I went walking in the woods last week,
as I often do . . .
There’s a man who lives in a cave there, and
I know why
Because the trees are so tall they scrape the sky, and the rusted peeling paint
on old fire hydrants long out of use, and broken glass
of deteriorated light poles, tell a story
that time can render mundane and broken things beautiful,
even in death.
And that is why I go there, to feel soft wet leaves
under my feet, and hear birds I can’t always see -
but I know they’re there -
and I talk to you, between passersby who might eavesdrop
Or they might not
On that day - it was near the coldest of winter, so no one else was there - the woods
an empty cavern of lost thoughts
among the few dead leaves still clinging
to a high branch
So I told you how it really was, and how I really felt.
And I said:
I miss you, I said.
And then, with tears that were instantly cold on my face, I said:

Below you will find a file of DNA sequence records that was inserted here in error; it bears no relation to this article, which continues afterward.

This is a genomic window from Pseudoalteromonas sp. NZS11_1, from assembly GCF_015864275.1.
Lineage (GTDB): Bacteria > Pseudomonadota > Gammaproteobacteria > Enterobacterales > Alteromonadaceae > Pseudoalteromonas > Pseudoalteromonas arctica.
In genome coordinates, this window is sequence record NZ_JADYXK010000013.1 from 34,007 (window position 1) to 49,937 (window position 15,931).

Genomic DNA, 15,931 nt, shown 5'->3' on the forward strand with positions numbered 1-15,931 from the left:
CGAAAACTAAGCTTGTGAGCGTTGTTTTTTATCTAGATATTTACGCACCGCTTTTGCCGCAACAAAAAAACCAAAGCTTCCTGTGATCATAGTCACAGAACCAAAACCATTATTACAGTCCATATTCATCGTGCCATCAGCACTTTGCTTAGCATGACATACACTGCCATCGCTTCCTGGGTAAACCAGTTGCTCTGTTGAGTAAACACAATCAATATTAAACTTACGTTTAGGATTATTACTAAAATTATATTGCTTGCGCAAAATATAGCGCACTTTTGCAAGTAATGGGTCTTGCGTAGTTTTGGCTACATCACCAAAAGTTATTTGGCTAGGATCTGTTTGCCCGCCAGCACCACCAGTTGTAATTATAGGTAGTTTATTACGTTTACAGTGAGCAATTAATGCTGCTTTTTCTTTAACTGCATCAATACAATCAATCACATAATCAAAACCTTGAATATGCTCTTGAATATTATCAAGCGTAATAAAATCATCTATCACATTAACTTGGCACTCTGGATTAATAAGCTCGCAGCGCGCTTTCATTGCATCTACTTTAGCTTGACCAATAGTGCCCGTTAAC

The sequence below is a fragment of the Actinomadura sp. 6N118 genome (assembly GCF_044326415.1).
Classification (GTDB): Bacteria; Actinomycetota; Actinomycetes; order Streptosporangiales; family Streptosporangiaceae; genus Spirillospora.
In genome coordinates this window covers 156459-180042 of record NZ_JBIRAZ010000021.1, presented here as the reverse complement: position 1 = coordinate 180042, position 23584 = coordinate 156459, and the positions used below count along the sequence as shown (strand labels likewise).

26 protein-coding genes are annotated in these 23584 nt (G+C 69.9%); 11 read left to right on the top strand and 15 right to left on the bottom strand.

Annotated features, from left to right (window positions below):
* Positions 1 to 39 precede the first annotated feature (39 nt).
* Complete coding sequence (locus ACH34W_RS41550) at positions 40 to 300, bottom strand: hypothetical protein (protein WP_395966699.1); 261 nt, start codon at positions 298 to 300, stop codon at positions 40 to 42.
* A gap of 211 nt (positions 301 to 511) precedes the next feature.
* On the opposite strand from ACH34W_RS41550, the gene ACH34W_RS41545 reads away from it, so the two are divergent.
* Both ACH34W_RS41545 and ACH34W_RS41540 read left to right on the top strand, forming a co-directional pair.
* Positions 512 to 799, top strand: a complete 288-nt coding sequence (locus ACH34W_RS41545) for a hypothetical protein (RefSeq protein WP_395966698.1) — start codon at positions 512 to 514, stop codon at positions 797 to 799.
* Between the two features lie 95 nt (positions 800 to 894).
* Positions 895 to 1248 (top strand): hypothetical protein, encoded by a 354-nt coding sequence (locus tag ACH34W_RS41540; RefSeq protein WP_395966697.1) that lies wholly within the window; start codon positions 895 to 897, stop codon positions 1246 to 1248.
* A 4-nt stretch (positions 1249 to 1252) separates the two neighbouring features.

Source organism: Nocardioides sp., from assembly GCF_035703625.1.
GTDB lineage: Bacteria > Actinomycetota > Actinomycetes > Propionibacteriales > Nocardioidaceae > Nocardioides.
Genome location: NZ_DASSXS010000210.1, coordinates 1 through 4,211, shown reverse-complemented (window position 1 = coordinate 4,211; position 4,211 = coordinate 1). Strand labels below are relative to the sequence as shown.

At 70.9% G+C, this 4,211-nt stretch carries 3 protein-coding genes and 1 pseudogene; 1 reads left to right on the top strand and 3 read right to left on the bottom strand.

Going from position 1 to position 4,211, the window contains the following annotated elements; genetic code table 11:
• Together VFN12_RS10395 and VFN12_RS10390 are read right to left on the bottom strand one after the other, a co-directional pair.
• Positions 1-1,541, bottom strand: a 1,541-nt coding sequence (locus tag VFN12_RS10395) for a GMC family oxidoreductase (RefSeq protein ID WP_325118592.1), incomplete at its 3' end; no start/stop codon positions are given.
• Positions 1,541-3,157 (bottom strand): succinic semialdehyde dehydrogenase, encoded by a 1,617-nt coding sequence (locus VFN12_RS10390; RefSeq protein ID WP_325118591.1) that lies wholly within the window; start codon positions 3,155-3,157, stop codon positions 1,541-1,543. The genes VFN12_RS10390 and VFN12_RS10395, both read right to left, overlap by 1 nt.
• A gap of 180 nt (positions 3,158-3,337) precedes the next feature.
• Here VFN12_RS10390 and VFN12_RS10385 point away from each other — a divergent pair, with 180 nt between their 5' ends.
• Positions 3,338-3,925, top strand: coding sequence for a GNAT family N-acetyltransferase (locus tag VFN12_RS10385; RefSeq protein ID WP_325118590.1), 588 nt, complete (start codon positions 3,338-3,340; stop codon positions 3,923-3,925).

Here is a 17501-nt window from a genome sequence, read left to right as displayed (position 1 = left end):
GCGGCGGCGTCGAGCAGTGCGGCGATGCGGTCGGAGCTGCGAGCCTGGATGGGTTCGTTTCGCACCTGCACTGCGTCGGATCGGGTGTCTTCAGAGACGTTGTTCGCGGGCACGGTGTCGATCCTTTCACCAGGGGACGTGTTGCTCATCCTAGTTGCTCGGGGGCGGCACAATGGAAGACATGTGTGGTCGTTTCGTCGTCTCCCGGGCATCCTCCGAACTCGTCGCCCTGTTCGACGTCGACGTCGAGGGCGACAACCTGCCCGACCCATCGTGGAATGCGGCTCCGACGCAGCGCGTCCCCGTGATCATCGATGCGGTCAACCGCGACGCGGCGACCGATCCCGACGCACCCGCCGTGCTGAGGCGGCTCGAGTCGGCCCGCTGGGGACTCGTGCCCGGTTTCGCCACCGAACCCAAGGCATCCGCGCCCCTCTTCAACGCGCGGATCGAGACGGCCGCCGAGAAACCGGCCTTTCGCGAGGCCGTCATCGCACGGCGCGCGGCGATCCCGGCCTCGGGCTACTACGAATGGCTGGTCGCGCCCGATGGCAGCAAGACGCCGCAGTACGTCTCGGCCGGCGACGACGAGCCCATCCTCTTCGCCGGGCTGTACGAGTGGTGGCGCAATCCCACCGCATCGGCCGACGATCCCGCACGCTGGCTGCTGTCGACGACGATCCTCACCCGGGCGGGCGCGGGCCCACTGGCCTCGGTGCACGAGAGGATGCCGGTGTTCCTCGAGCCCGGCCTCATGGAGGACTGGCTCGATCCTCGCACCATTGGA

I’ve been missing you my entire life.
I’d like to know if you’re still there.
I don’t know what to believe anymore . . . you came to me last year in a dream, and then the string of coincidences that brought back someone I’d longed to see, but then it was only for a day . . . and then another day just a month ago . . . was that real? Was any of it real?
I don’t know if that was you anymore, because why would you bring back someone I longed to see only so that I couldn’t see him anymore? Did I imagine it all?
You felt so real in that dream.
But still - I’d really like to hear from you, I said. I’d like to know if you can hear me. I’d really just like to hear from you. Anything.
I came around a bend in the path just then, where two paths collide, and it was right where
the sunlight cut through the bare trees, and lit
the brilliant red wings of a cardinal in flight as though they were on fire
It darted down to take something from the ground, and then I saw another
and four, five, six, seven birds,
a storm of scarlet beauty, whirling wings illuminated by the glitter of the sun
the most achingly beautiful thing
and I watched, mesmerized, my hand to my chest
the storm of cardinals circled up, and then down
they crossed the path again and again, and finally alit on a fallen log,
a flurry of life in the barren decay
a party of kinship in the lonely world,
a spark of warmth in the bitter cold,
the joy of family forgotten or disbelieved
the strangeness of pure happiness
in the seemingly endless journey of grief.